As reports broke of President Donald Trump's son-in-law-cum-Senior Adviser Jared Kushner traveling to Iraq at the request of an American general, questions abounded. Namely, what exactly is Kushner's role in the White House? What are his daily activities? And what (if any) experience does he bring to bear? Read on for some answers.
Is This Even Legal?
Officially, Jared Kushner's title is senior White House adviser. But it's already quite apparent that his job has some ambiguous responsibilities that are as wide-sweeping as they are unprecedented. Kushner's appointment itself was contested as possibly breaking an antinepotism law; despite it, his appointment has yet to be legally challenged, and he was sworn in on Jan. 23.
What Are His Responsibilities?
The 36-year-old real estate mogul has been tapped by Trump to lead various (and ostensibly unrelated) policy pushes. Officially, Kushner will lead an American effort to establish peace between Israel and Palestine — yet even that position is clouded in doubt; Kushner is an Orthodox Jew with zero diplomatic experience and has strong ties to Israel that are both personal and religious.
According to CNN, Kushner's authority permeates through almost every branch of government. Since officially joining the Trump administration, Kushner has reportedly taken on a role in negotiating trade deals with China, reopening productive trade conversations with China, leading a push for bureaucratic innovation, and reforming the criminal justice system.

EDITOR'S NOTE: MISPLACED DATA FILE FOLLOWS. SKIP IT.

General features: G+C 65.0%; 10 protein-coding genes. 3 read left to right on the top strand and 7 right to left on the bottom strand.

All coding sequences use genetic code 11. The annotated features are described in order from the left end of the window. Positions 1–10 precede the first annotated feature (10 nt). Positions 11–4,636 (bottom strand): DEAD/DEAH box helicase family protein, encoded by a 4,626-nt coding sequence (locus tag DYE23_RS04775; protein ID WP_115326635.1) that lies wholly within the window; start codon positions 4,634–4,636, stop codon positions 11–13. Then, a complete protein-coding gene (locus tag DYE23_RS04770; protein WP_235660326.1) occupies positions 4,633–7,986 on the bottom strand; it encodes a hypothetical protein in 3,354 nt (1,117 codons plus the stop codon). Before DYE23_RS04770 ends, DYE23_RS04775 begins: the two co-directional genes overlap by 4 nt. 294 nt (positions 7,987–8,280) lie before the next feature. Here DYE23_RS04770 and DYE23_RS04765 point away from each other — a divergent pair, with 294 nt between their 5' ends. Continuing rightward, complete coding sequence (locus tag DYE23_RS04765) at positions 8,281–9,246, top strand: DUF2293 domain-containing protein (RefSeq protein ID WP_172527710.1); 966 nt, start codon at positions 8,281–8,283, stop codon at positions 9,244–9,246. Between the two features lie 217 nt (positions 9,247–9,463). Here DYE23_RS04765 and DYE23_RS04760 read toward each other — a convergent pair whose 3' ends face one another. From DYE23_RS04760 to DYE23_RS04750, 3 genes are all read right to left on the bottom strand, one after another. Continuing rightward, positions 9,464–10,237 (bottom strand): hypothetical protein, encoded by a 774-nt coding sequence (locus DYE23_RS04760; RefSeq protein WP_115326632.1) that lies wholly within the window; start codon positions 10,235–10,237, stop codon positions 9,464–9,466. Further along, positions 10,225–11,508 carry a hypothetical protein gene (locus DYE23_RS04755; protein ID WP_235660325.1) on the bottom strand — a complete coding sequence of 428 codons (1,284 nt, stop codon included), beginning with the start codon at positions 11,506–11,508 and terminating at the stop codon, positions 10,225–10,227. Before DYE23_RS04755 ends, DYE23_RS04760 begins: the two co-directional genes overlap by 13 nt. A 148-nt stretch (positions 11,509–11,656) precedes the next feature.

Kushner's role is so influential, The Washington Post even referred to him as a "shadow secretary of state" after he organized meetings between the United States and Mexico through "back-channels."
Does He Have Relevant Experience?
Despite his inexperience in government and litany of potential conflicts of interests, Kushner seems to have assumed responsibility for roles that are, indeed, typically left to the secretary of state and, in some cases, the president himself.
Relatively speaking, Kushner has almost no background in foreign relations. After graduating from Harvard (where his father, a wealthy and known Democratic donor, reportedly gifted the school with $2.5 million), Kushner inherited a commercial real estate empire from his father. Kushner also bought The New York Observer when he was just 25 years old in 2008.
Beyond buying and selling buildings and the occasional publication, Kushner's government experience closely aligns with the president's: zero to none.